Unfortunately, when Jesse May introduced him to the viewers I said he’d been playing poker for years and finally had enough money to last him for the rest of his life. As long as he died before Friday! How was I supposed to know he was going to flop a flush in the third hand against darts legend Phil “The Power” Taylor who flopped a higher one?
When he brought this unfortunate incident up again last week, I told him I’d done him a huge favour as nobody ever remembers who came second but everybody remembers the guy who has to be dead by Friday! That should sort that one out for a while. I certainly had fun at the tables as the atmosphere was electric. Met some very nice people and definitely had a better time than Mr Beevers, whose AA got taken out by AK. And he flopped an ace! With fifty players remaining, a nostalgic final looked a possibility with three LNP winners in the field. And Rob.
I put a swift end to that by trying to bluff Firaldo. Bad client selection. Went back to my hotel to watch the end of Tottenham’s Champions League hammering by Bayern. I knew how they felt. About 7a.m. the next morning, I went into a shop to buy the paper. The newsagent was a poker fan and asked me how I did in DTD. I was about to tell him the truth until I figured he’d prefer to hear a bad beat story. So I borrowed Beevers’s exit hand and told him that was what happened to me. He said he felt very sorry for me and so did I till I remembered Id told this nice guy an absolute whopper. Sometimes, I really don’t like myself.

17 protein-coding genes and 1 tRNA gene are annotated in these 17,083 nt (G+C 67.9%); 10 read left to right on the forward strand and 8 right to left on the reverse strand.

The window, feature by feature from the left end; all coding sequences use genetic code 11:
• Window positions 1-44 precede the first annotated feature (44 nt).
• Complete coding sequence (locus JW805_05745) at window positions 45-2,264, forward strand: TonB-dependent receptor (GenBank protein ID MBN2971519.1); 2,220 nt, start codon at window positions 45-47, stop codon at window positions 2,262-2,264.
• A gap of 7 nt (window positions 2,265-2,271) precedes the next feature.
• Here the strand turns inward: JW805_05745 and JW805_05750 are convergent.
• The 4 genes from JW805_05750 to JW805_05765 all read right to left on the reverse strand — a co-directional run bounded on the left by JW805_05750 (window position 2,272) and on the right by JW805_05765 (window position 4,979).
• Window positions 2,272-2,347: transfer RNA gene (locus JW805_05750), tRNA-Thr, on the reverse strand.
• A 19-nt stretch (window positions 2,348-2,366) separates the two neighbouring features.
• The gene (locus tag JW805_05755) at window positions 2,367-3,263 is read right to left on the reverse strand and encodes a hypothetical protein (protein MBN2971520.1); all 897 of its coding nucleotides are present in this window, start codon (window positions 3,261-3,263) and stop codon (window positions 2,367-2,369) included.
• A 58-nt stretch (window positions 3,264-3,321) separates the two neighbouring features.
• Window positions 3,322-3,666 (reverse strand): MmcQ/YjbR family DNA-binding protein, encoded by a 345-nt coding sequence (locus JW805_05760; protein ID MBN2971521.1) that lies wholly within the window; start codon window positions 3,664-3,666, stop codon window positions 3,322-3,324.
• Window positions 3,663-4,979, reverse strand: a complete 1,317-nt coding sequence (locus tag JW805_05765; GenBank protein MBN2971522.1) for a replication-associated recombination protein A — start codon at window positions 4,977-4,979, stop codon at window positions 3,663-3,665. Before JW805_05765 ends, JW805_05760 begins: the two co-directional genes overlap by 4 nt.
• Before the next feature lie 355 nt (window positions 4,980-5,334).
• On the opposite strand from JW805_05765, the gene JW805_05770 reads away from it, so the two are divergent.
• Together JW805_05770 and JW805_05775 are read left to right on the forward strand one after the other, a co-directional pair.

I was pretty tired thanks to strong beta-blockers. But tired is better than dead. As far as I know. So I took a timeout. Marcel told me Duthie and Trumper had made final 23 and were in the money but in not great shape. Johnny went out early but Simon moved through the field and was in great shape with 6 or 7 players left. I know how much he wanted to win the cup named after his mate, so I was disappointed when Marcel told me he got unlucky a couple of times. That’s all it takes. Congrats to the eventual winner Rick Trigg. Nice payday and great one to win.